In short, and in long, this idea that somehow the students are missing out on a shared experience of unspoken education is flimsy. They will learn to share. They will learn to be independent. They will learn this outside of education because of the communal nature of human kind. They'll observe and follow what goes on at home. 

 

They WILL miss out on academic development, however, and that isn't to be understated. 

Link to post
Share on other sites

And went the **** aren't sharing and independence being taught at home. They're not explicit on the curriculum. 

 

Remote learning is the zenith of independence - students having to access learning on their own terms. 

 

Sharing - which seems, again an odd qualifier for school return in a risky arena - doesn't seem like a likely result of classroom based education and 2 meter separation from one another. The sharing of objects and property is explicitly banned in the schools I've been in during covid era. You're MORE likely to share at home right now. 

 

In 'play' you MIGHT have some credence for development being generated but you don't send children back to school in a pandemic just to play. 

 

Link to post
Share on other sites
5 hours ago, foxile5 said:

If children learn all their cultural identity and societal queues at school why aren't we in a homogenous society? 

 

Because its so obviously home taught. 

It's a bit of both. A child learns a hell of a lot through school. And at home. It's not just one or the other.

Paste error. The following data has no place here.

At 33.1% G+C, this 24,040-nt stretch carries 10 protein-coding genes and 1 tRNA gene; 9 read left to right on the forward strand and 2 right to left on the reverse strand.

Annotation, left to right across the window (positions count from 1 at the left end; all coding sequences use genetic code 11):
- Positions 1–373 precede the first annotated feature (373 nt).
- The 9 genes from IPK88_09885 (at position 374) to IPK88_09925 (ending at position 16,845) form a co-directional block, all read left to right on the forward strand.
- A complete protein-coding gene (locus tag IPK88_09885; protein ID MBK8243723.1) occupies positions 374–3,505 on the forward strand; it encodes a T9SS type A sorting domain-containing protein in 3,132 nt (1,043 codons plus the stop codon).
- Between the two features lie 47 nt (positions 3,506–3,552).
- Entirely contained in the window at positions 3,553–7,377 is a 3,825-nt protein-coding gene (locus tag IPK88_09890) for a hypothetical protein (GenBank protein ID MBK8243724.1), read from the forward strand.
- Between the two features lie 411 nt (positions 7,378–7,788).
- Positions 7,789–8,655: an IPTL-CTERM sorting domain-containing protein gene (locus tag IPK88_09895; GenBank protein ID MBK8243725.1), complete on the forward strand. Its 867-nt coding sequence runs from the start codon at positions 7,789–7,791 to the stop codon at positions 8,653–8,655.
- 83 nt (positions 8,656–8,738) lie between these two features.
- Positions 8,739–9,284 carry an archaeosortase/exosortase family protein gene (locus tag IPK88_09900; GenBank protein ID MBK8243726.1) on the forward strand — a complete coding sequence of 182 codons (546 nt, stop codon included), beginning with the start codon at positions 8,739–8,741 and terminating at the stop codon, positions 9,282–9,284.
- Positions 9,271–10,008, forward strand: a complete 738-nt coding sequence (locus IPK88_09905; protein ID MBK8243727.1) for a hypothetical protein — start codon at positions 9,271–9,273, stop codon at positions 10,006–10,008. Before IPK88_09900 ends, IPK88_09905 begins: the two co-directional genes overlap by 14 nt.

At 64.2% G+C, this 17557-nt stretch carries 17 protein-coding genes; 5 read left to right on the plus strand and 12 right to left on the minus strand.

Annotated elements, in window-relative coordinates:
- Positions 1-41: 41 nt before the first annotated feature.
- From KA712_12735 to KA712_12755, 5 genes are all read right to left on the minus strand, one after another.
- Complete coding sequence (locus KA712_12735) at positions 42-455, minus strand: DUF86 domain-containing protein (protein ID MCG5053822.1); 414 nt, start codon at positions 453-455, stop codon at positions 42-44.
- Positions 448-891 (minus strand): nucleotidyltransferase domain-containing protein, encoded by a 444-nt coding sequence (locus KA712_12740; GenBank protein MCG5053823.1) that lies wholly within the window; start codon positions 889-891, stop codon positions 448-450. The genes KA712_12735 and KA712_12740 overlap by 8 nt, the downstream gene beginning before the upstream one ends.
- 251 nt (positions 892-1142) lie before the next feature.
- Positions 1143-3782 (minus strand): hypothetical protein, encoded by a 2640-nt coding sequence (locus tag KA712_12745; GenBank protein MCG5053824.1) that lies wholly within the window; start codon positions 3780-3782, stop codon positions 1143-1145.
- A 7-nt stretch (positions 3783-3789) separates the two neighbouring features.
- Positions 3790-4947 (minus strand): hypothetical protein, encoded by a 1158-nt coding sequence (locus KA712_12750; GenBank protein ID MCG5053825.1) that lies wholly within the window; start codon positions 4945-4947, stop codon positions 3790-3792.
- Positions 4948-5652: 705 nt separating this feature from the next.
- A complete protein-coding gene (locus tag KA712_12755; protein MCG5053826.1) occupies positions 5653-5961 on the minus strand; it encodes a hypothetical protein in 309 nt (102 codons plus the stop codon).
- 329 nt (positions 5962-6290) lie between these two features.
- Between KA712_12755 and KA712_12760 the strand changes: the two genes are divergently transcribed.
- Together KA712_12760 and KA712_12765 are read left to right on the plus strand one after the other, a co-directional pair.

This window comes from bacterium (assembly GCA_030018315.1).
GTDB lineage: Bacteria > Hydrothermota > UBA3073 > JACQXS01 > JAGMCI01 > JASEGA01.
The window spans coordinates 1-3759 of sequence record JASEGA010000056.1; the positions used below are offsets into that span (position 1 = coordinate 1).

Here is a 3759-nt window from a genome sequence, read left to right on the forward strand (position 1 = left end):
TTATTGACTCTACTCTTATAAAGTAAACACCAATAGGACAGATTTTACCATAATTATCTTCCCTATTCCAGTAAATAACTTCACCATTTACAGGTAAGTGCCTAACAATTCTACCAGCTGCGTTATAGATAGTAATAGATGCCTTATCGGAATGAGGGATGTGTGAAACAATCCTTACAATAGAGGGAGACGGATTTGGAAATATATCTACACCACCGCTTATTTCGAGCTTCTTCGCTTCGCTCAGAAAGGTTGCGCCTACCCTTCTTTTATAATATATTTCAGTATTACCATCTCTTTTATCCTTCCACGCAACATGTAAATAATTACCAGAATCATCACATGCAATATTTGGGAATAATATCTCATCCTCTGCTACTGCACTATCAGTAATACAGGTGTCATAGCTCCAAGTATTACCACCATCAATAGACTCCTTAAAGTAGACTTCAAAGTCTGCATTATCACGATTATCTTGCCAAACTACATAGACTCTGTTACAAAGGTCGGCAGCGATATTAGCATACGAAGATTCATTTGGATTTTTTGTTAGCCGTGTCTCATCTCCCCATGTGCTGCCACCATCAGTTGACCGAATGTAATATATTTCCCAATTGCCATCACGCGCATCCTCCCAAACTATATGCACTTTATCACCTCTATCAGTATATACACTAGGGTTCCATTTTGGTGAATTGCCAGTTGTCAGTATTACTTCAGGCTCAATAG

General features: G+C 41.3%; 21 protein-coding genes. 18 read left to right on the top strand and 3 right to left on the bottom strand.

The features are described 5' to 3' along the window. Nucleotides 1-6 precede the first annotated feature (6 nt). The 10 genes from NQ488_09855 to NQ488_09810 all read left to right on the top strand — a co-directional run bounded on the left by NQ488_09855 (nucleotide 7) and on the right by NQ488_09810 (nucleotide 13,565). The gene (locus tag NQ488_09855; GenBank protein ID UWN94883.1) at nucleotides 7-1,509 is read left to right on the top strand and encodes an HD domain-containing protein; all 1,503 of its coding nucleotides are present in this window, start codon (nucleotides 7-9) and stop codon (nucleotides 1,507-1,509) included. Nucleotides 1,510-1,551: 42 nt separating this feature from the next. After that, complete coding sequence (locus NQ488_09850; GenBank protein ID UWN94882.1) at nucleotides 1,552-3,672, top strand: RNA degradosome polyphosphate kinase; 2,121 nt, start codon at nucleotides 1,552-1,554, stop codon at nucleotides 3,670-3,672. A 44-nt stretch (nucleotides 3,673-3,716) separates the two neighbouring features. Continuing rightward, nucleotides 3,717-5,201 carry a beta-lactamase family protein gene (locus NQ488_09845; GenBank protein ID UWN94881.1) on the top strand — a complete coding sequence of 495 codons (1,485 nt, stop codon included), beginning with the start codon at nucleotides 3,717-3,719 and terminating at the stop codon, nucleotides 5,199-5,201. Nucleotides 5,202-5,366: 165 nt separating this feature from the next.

• Like 2
Link to post
Share on other sites
10 hours ago, Md9 said:

If they are opening schools may as well just leave it to after the Easter holidays while they are already closed. Kids are doing online work so not massively missing out on to much at the minute. Or at least let you have the choice to remote learn your children if it’s possible 

My daughter cries herself to sleep most nights because she wants to see her friends (she's 6). It's horrible to see, I understand what your saying about online learning but trying to get a child to learn from the internet or online is impossible. 

The best way of getting them in school would be to vaccinate the kids and the teachers (if it is proven this reduces transmission). 

Edited by browniefox
.
Link to post
Share on other sites

Teachers need to be vaccinated prior to schools returning for me - inclusive of all child services related personnel. I'm rather dismayed at the news that U16's can't have a vaccine - that's a real problem. 

Link to post
Share on other sites
54 minutes ago, browniefox said:

My daughter cries herself to sleep most nights because she wants to see her friends (she's 6). It's horrible to see, I understand what your saying about online learning but trying to get a child to learn from the internet or online is impossible. 

The best way of getting them in school would be to vaccinate the kids and the teachers (if it is proven this reduces transmission). 

It’s sad that it’s has come to her crying her self to sleep ☹️ I get that they do miss their friends but if they go back to school for a week then have to isolate they are in the same position again which is shite. As for the online learning the kids have their lessons online and the teacher is there to help if needed I get it’s not easy for everyone for it to be this way  but they have done well to keep up the work they are doing and even have class mates they can say a quick hello to.